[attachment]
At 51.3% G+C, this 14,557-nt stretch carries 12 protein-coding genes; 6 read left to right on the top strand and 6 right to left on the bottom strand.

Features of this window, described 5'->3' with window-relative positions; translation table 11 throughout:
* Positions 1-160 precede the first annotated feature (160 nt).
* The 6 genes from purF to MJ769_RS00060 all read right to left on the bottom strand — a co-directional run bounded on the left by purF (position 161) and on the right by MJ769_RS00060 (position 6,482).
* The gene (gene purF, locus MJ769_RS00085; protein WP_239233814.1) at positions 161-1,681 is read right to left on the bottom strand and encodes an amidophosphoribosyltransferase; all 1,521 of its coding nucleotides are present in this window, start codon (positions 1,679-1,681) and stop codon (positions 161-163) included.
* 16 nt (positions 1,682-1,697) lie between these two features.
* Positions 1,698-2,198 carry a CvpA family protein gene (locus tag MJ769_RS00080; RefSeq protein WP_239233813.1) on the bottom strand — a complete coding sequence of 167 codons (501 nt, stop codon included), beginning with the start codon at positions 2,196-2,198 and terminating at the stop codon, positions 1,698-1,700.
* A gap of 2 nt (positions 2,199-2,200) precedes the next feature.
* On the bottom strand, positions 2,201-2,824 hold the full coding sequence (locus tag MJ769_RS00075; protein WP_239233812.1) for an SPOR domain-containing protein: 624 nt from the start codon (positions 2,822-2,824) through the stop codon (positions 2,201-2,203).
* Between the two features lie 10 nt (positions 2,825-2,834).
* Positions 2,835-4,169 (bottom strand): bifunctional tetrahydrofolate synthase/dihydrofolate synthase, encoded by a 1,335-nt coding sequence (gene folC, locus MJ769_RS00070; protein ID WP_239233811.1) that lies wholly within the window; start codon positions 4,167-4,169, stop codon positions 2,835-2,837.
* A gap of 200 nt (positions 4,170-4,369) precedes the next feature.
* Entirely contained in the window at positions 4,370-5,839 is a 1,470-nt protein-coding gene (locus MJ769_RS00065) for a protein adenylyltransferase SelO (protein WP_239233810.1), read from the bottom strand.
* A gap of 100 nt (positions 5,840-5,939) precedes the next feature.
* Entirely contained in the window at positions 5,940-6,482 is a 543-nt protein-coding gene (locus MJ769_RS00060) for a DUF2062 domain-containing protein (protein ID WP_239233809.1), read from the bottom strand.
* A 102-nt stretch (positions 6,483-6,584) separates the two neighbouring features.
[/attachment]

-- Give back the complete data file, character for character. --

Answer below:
At 51.3% G+C, this 14,557-nt stretch carries 12 protein-coding genes; 6 read left to right on the top strand and 6 right to left on the bottom strand.

Features of this window, described 5'->3' with window-relative positions; translation table 11 throughout:
* Positions 1-160 precede the first annotated feature (160 nt).
* The 6 genes from purF to MJ769_RS00060 all read right to left on the bottom strand — a co-directional run bounded on the left by purF (position 161) and on the right by MJ769_RS00060 (position 6,482).
* The gene (gene purF, locus MJ769_RS00085; protein WP_239233814.1) at positions 161-1,681 is read right to left on the bottom strand and encodes an amidophosphoribosyltransferase; all 1,521 of its coding nucleotides are present in this window, start codon (positions 1,679-1,681) and stop codon (positions 161-163) included.
* 16 nt (positions 1,682-1,697) lie between these two features.
* Positions 1,698-2,198 carry a CvpA family protein gene (locus tag MJ769_RS00080; RefSeq protein WP_239233813.1) on the bottom strand — a complete coding sequence of 167 codons (501 nt, stop codon included), beginning with the start codon at positions 2,196-2,198 and terminating at the stop codon, positions 1,698-1,700.
* A gap of 2 nt (positions 2,199-2,200) precedes the next feature.
* On the bottom strand, positions 2,201-2,824 hold the full coding sequence (locus tag MJ769_RS00075; protein WP_239233812.1) for an SPOR domain-containing protein: 624 nt from the start codon (positions 2,822-2,824) through the stop codon (positions 2,201-2,203).
* Between the two features lie 10 nt (positions 2,825-2,834).
* Positions 2,835-4,169 (bottom strand): bifunctional tetrahydrofolate synthase/dihydrofolate synthase, encoded by a 1,335-nt coding sequence (gene folC, locus MJ769_RS00070; protein ID WP_239233811.1) that lies wholly within the window; start codon positions 4,167-4,169, stop codon positions 2,835-2,837.
* A gap of 200 nt (positions 4,170-4,369) precedes the next feature.
* Entirely contained in the window at positions 4,370-5,839 is a 1,470-nt protein-coding gene (locus MJ769_RS00065) for a protein adenylyltransferase SelO (protein WP_239233810.1), read from the bottom strand.
* A gap of 100 nt (positions 5,840-5,939) precedes the next feature.
* Entirely contained in the window at positions 5,940-6,482 is a 543-nt protein-coding gene (locus MJ769_RS00060) for a DUF2062 domain-containing protein (protein ID WP_239233809.1), read from the bottom strand.
* A 102-nt stretch (positions 6,483-6,584) separates the two neighbouring features.